Stepfamily Day kicks off on September 16th

Celebrate the entire week with your family!

September 16-22 Celebrating the whole week!

 

​​National Stepfamily Day 

Q. What is a Stepfamily?

A. A STEPFAMILY IS:

A family in which one or both of the adult partners bring children from a previous relationship.

CHILDREN IN STEPFAMILIES ARE REFERRED TO AS:

  • Siblings - biologically related; from the same parents.
  • Stepsiblings - not biologically related; parents are married to each other.
  • Half-siblings - partially related biologically (i.e., share one parent).
  • Mutual child - a child born to the remarried couple.
  • Residential stepchildren - live in the household with the remarried couple the majority of the time.
  • Nonresidential stepchildren - live in the household less than half of the time.

A STEPFAMILY HOUSEHOLD: A stepfamily is formed when a parent marries a person who is not their child's other biological parent. People can be members of a stepfamily and not live all of the time in the stepfamily household. For instance, when both of a child's parents remarry, the child becomes a member of two stepfamilies - a stepfamily in the mother's new household and a stepfamily in the father's new household.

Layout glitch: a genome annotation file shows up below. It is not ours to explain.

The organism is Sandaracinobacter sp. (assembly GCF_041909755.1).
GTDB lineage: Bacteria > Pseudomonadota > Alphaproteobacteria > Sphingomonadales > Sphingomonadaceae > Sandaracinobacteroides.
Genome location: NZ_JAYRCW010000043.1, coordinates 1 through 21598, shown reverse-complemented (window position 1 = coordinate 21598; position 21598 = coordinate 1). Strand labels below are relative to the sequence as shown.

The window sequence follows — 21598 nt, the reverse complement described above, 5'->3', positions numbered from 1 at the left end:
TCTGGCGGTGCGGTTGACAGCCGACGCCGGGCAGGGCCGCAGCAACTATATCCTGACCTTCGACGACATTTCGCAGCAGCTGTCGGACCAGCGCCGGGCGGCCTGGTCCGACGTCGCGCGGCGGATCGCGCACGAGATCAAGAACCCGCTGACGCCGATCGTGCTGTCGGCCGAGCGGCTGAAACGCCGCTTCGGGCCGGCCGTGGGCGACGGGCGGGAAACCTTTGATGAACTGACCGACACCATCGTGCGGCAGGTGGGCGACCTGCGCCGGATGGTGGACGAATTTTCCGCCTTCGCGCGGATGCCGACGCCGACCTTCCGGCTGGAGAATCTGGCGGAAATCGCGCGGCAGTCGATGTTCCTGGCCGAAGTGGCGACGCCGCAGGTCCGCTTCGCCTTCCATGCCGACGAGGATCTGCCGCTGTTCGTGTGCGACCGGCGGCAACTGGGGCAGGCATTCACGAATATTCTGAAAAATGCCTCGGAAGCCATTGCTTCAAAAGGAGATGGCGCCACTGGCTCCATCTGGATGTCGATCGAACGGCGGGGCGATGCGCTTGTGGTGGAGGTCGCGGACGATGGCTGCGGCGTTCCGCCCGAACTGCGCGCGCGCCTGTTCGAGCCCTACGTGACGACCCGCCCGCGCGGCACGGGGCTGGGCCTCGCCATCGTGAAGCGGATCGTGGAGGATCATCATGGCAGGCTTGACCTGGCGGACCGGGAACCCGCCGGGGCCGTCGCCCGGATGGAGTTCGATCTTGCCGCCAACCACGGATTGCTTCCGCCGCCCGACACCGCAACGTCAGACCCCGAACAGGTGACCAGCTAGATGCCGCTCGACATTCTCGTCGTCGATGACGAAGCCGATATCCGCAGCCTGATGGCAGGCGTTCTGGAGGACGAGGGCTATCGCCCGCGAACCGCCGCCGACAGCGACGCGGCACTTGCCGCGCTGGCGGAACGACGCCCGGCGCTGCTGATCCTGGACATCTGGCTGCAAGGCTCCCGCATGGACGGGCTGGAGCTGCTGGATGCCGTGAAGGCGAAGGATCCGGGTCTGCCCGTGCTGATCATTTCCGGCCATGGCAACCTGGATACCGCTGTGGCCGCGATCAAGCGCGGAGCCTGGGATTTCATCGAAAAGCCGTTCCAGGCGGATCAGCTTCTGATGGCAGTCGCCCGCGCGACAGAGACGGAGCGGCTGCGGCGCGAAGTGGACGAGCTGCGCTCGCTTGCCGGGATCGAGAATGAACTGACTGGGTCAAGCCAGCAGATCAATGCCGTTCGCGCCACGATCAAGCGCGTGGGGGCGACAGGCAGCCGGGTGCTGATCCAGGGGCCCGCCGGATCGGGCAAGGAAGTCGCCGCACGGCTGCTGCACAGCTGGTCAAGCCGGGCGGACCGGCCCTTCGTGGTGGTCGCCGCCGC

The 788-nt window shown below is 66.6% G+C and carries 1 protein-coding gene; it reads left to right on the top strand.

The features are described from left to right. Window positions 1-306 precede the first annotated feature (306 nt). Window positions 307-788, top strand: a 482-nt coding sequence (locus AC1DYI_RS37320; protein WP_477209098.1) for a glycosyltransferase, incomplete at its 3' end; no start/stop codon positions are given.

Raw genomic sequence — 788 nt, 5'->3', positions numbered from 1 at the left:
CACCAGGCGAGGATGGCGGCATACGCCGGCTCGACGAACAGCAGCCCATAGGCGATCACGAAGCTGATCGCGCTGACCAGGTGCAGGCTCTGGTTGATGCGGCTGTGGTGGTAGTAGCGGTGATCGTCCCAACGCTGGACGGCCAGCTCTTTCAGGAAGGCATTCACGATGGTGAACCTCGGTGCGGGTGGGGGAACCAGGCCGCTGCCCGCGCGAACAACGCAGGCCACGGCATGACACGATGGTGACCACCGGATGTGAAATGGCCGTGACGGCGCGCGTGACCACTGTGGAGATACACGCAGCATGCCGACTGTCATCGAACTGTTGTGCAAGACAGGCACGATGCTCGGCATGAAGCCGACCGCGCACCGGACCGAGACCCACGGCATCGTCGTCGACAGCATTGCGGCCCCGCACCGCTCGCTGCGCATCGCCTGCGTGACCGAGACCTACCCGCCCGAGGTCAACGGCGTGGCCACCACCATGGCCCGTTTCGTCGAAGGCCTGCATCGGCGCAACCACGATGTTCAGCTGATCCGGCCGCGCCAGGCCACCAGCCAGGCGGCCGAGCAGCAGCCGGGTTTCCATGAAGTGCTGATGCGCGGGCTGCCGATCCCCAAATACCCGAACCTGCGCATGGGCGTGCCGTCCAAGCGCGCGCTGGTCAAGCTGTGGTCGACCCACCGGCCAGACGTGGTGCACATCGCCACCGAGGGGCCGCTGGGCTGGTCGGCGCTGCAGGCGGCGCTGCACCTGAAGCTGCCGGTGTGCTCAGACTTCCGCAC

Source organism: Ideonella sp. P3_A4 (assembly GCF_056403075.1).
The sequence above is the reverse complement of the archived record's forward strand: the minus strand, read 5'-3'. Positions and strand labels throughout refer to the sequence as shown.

Unfortunately, the Census Bureau does not recognize that the child can be a member of two stepfamilies. The Census Bureau only counts the household where the child lives most of the time.

Since divorce courts still typically decide that mom will become the primary custodial parent, you can see that our stepfamily statistics usually only count biological mom and stepdad households (also known as Stepfather Households). Our statistics do not include the biological father and stepmother household even when the child spends a lot of time with them.

Of course, the reverse is true if a divorced custodial dad marries again. In this case, the children primarily live with dad and stepmom so the statistics will include their household (also known as Stepmother Households) and the child's mother and stepfather's household would not be counted in the stepfamily statistics.

This Census Bureau's method of counting stepfamilies doesn't make much sense at a time when our country is putting so much emphasis on the continued involvement (emotionally, financially, and day-to-day activities) of both biological parents in a child's life."